If a narrowing method was not found (step 1620) this portion of the algorithm is finished. However, if a narrowing method is found, it is applied to the old parameter (step 1622). The result is then used to overwrite the old value (step 1624).

The Java code taken from a preferred embodiment of the present invention is given in FIG. 17. Its logical structure follows the flowcharts described above in FIG. 15 and FIG. 16. The helper class needs a unique name that is formed by appending the word “Helper” onto the CopyPaste name.

The Java method “getDeclaredMethods” returns an array of all methods associated with a class. This list is searched until a method named “insert” is found. The Java method “getDeclaredMethod” retrieves the insert method itself. It may be necessary to narrow the type in which case the methods are searched for a method named “narrow”. If such a method is found, it is invoked to create a new object that overwrites the old type. The insert method that was found earlier is now used to put the data into a CORBA object of type ANY. Now the system has full copy and paste capability as previously described in FIGS. 6-8.

It is important to note that, while the present invention has been described in the context of a fully functioning data processing system, those of ordinary skill in the art will appreciate that the processes of the present invention are capable of being distributed in the form of a computer readable medium of instructions and a variety of forms, and that the present invention applies equally regardless of the particular type of signal bearing media actually used to carry out the distribution. Examples of computer readable media include recordable-type media such a floppy disc, a hard disk drive, a RAM, and CD-ROMs and transmission-type media such as digital and analog communications links.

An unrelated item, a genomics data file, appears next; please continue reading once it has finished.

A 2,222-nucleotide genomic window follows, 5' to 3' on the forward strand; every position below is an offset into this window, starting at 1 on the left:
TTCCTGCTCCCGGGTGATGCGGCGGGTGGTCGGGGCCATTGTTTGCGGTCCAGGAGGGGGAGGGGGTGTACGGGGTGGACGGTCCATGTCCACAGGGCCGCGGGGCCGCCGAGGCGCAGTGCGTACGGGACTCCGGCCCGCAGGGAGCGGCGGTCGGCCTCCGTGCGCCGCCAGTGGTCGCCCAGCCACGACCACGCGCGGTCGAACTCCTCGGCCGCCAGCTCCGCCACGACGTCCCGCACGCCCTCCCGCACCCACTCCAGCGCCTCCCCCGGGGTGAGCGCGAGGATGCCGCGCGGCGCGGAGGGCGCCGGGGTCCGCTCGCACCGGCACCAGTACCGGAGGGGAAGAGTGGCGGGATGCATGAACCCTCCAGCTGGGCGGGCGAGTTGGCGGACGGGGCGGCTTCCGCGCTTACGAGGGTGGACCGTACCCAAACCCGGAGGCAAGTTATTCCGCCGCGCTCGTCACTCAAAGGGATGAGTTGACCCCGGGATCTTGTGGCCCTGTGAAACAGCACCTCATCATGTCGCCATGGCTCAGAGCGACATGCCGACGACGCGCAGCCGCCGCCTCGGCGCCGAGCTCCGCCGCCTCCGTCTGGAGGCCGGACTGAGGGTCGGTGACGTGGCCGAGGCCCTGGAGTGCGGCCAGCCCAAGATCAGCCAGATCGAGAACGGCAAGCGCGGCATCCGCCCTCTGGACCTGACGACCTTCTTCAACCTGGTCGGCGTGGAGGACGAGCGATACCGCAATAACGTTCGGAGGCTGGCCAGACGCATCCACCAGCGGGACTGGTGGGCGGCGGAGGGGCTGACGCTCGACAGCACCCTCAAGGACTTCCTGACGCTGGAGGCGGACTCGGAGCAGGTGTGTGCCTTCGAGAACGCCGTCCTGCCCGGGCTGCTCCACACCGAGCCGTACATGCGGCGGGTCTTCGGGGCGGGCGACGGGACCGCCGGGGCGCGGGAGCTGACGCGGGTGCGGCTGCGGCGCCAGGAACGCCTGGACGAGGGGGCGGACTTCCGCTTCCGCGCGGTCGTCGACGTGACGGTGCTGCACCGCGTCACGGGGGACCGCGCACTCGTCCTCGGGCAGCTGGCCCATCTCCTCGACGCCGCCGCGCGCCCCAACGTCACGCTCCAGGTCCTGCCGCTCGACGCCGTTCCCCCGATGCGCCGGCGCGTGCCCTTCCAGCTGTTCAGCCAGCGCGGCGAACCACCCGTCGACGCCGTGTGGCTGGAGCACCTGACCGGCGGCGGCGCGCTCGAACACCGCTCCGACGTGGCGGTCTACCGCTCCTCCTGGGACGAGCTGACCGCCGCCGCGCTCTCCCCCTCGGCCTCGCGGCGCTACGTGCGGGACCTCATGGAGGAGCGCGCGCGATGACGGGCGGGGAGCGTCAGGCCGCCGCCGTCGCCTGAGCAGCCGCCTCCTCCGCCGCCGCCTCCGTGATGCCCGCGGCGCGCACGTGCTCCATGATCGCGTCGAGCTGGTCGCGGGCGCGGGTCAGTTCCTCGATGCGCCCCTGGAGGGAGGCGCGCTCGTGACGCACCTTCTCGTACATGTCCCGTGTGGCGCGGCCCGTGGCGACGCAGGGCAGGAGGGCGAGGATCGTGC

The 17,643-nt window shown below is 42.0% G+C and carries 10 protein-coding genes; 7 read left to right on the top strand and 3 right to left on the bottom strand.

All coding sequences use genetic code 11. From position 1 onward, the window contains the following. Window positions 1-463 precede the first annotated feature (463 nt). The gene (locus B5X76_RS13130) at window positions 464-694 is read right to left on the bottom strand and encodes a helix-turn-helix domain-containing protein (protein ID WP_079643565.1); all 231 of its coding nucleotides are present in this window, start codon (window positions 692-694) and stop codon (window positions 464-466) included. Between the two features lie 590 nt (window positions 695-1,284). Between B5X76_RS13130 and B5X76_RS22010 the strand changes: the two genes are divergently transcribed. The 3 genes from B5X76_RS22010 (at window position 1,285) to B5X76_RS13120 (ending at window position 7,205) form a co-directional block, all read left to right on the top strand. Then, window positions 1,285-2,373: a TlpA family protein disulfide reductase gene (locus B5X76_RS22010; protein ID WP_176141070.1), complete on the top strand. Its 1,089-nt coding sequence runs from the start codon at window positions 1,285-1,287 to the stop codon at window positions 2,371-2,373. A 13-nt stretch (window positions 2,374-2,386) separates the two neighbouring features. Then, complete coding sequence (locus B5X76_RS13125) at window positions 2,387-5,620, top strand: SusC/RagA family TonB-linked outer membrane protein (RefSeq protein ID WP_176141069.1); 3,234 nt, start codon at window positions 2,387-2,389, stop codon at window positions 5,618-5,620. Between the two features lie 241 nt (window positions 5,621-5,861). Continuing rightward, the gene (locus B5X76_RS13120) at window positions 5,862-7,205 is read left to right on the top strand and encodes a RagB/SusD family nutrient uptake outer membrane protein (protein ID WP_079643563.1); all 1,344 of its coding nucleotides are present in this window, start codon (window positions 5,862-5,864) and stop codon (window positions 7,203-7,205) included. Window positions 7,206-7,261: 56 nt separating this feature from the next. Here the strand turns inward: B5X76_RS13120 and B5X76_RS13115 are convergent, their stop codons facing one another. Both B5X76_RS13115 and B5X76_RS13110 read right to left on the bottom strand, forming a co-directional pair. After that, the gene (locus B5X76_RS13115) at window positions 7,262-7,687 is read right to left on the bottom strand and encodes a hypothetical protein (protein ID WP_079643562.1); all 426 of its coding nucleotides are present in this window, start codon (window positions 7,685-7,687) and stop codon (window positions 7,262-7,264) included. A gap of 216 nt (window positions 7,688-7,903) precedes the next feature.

The description of the present invention has been presented for purposes of illustration and description but is not intended to be exhaustive or limited to the invention in the form disclosed. Many modifications and variations will be apparent to those of ordinary skill in the art. For instance, the depiction of a multi-dimensional array could be represented using a tree component with each node of the tree containing some elementary or primitive data type. This entire visual component and associated data type, that is, array or sequence, could also be depicted in this embodiment. The embodiment was chosen and described in order to best explain the principles of the invention and the practical application, and to enable others of ordinary skill in the art to understand the invention for various embodiments with various modifications as are suited to the particular use contemplated.

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Classifications
U.S. Classification715/764, 715/744, 715/733, 715/765
International ClassificationG09G5/00, G06F9/44
Cooperative ClassificationG06F8/24
European ClassificationG06F8/24